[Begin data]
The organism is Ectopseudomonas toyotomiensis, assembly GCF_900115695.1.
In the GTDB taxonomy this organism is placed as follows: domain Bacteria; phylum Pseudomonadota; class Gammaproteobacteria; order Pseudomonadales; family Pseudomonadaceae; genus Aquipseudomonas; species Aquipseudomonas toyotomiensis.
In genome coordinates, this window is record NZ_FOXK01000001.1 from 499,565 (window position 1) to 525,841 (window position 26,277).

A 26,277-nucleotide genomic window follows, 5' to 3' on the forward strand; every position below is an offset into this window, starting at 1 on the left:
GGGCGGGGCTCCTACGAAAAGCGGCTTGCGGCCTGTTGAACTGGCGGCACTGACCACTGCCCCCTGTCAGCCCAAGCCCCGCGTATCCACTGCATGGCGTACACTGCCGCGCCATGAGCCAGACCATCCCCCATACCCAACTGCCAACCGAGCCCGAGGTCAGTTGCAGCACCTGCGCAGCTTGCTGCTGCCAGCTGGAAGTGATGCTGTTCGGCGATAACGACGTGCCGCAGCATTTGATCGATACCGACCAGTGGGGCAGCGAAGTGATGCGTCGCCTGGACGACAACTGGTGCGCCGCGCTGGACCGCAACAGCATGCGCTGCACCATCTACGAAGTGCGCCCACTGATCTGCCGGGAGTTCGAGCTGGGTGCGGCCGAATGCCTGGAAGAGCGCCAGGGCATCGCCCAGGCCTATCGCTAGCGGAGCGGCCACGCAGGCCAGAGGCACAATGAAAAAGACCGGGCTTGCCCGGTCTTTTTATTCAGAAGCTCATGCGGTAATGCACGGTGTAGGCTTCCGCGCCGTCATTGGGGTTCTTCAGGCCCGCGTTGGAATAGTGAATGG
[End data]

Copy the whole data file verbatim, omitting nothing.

The organism is Ectopseudomonas toyotomiensis, assembly GCF_900115695.1.
In the GTDB taxonomy this organism is placed as follows: domain Bacteria; phylum Pseudomonadota; class Gammaproteobacteria; order Pseudomonadales; family Pseudomonadaceae; genus Aquipseudomonas; species Aquipseudomonas toyotomiensis.
In genome coordinates, this window is record NZ_FOXK01000001.1 from 499,565 (window position 1) to 525,841 (window position 26,277).

A 26,277-nucleotide genomic window follows, 5' to 3' on the forward strand; every position below is an offset into this window, starting at 1 on the left:
GGGCGGGGCTCCTACGAAAAGCGGCTTGCGGCCTGTTGAACTGGCGGCACTGACCACTGCCCCCTGTCAGCCCAAGCCCCGCGTATCCACTGCATGGCGTACACTGCCGCGCCATGAGCCAGACCATCCCCCATACCCAACTGCCAACCGAGCCCGAGGTCAGTTGCAGCACCTGCGCAGCTTGCTGCTGCCAGCTGGAAGTGATGCTGTTCGGCGATAACGACGTGCCGCAGCATTTGATCGATACCGACCAGTGGGGCAGCGAAGTGATGCGTCGCCTGGACGACAACTGGTGCGCCGCGCTGGACCGCAACAGCATGCGCTGCACCATCTACGAAGTGCGCCCACTGATCTGCCGGGAGTTCGAGCTGGGTGCGGCCGAATGCCTGGAAGAGCGCCAGGGCATCGCCCAGGCCTATCGCTAGCGGAGCGGCCACGCAGGCCAGAGGCACAATGAAAAAGACCGGGCTTGCCCGGTCTTTTTATTCAGAAGCTCATGCGGTAATGCACGGTGTAGGCTTCCGCGCCGTCATTGGGGTTCTTCAGGCCCGCGTTGGAATAGTGAATGG